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Re: Bug #613: Sequence values fall back to previously checkpointed

From: bgrimm(at)zaeon(dot)com
To: Tom Lane <tgl(at)sss(dot)pgh(dot)pa(dot)us>
Cc: Bruce Momjian <pgman(at)candle(dot)pha(dot)pa(dot)us>,pgsql-bugs(at)postgresql(dot)org, Vadim Mikheev <vmikheev(at)sectorbase(dot)com>
Subject: Re: Bug #613: Sequence values fall back to previously checkpointed
Date: 2002-03-12 13:38:42
Message-ID: (view raw, whole thread or download thread mbox)
Lists: pgsql-bugs
On Tue, 12 Mar 2002, Tom Lane wrote:

> The "no commit record" part of the logic seems okay to me, but we need
> an independent test to decide whether to write/flush XLog.  If we have
> reported a nextval() value to the client then it seems to me we'd better
> be certain that XLOG record is flushed to XLog before we report commit
> to the client.

I think the part I don't understand is why WAL is being used to update 
sequence values in the first place when sequences exist independantly of 
transactions.  In previous releases a sequence basically just existed
on disk in a specific location and updates to it updated the on disk
copy directly since there are no concurrency issues.  I do realize that 
running everything through WAL gives other benefits, so it's not likely
to revert back to the old way.  But it would seem that the only way to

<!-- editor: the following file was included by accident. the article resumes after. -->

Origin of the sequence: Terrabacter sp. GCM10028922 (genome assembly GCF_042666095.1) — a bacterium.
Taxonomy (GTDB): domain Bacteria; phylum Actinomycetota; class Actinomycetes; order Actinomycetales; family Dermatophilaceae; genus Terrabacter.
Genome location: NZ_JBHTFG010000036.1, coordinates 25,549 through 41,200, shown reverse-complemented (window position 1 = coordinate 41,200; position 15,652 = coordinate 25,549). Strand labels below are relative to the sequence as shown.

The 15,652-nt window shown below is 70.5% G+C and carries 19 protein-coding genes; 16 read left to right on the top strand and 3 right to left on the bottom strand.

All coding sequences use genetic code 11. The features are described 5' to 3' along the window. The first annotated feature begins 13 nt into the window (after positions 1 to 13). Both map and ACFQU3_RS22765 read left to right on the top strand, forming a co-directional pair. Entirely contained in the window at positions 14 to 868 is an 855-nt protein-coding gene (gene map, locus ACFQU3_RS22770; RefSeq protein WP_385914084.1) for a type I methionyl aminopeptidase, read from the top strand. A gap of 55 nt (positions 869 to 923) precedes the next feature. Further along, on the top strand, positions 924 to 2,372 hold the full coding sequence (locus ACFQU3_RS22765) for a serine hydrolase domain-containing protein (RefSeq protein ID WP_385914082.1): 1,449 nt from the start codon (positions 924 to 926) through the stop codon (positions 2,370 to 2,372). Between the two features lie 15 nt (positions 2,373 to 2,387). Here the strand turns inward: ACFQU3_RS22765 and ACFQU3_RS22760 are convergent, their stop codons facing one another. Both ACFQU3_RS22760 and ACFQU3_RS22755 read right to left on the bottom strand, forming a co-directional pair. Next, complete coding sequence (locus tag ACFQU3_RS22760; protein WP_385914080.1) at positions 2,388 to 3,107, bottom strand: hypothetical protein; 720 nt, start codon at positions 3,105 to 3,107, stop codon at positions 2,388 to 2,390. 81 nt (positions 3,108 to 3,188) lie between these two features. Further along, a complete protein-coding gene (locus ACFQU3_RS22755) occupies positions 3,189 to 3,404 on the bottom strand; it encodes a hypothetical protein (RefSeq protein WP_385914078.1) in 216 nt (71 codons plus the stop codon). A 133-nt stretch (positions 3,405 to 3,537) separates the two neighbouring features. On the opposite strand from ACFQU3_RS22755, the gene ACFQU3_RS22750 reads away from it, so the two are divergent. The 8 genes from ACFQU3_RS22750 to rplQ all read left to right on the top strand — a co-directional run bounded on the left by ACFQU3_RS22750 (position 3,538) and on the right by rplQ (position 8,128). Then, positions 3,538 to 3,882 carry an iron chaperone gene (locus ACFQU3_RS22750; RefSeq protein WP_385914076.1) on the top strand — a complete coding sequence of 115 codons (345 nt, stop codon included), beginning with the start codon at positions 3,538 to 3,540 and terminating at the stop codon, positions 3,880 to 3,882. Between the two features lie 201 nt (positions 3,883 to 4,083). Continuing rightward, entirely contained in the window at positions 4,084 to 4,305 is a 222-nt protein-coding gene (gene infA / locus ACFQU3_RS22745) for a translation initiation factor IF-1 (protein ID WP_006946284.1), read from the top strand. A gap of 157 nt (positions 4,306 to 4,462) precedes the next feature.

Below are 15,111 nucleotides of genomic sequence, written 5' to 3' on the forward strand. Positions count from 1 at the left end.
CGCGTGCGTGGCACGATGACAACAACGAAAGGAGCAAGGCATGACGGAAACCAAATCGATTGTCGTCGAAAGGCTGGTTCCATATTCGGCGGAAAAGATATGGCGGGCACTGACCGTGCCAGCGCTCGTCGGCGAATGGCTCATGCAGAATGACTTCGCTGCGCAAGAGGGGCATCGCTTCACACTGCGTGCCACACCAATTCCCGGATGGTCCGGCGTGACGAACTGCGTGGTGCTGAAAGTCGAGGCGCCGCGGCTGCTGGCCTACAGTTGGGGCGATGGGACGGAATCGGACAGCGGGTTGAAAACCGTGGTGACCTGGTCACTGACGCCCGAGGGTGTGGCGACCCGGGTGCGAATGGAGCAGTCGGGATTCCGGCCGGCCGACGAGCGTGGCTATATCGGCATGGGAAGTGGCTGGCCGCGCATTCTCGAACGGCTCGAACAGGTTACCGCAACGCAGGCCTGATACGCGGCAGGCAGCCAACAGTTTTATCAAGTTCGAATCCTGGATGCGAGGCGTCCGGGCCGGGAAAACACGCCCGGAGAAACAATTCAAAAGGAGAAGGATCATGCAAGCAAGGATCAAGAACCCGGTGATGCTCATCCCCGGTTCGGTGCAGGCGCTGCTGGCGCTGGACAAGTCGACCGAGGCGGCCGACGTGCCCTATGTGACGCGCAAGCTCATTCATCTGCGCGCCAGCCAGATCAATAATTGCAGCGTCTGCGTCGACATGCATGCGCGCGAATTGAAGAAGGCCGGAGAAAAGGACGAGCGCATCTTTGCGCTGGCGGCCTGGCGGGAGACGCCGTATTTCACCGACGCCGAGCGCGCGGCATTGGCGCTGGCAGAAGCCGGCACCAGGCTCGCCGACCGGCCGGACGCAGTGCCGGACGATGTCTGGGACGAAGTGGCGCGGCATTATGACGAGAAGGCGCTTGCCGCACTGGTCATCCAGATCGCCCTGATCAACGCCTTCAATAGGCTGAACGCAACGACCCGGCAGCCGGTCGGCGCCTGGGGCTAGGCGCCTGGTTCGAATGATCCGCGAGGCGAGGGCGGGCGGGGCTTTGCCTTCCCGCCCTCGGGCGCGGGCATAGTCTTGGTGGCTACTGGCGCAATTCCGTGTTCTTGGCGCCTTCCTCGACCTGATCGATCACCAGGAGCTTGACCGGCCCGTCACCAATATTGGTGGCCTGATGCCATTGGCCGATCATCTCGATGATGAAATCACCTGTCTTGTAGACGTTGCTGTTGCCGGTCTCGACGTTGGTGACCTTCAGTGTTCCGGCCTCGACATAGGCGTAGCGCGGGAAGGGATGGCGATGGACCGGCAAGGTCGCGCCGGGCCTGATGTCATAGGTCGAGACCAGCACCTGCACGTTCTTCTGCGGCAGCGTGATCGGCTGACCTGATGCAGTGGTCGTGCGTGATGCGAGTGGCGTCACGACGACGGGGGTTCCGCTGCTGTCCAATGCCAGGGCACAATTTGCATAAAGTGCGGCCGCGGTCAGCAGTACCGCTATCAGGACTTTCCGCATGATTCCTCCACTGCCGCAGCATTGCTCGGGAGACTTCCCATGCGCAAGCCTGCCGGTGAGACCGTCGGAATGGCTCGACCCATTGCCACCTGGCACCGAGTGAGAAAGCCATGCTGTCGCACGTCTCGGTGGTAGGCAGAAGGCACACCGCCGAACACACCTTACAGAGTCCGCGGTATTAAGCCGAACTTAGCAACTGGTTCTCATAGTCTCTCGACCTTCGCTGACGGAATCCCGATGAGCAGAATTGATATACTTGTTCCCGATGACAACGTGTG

fix it is to flush the XLOG record immediately after the XLogInsert is
called, just as if the operation took place within its own transaction.

> This is certainly fixable.  However, here's the kicker: essentially what
> this means is that we are not treating *reporting a nextval() value to
> the client* as a commit-worthy event.  I do not think this bug explains
> the past reports that claim a nextval() value *inserted into the
> database* has been rolled back.  Seems to me that a subsequent tuple
> insertion would create a normal XLog record which we'd flush before
> commit, and thereby also flush the sequence-update XLog record.
> Can anyone see a way that this mechanism explains the prior reports?

Actually, that doesn't appear to be the case either because in some of
my tests I used a serial column type and I was just inserting data into 
a table.  It would appear that if the sequence is in the same tuple as 
the data you modified then it won't get logged.   What I did was create
a table with a serial column and a varchar(255).  Inserted 100 rows
filled with data, committed.  Ran a checkpoint.  Checked my sequence 
values, inserted 10 more rows of data, committed, checked the value of
the sequence again.  Kill -9 the postmaster.  Tried to insert into the 
table, but to no avail... duplicate key.  currval of the sequence and 
it matched the value right after the checkpoint.  I've been able to 
duplicate that scenario several times.

-- Ben 

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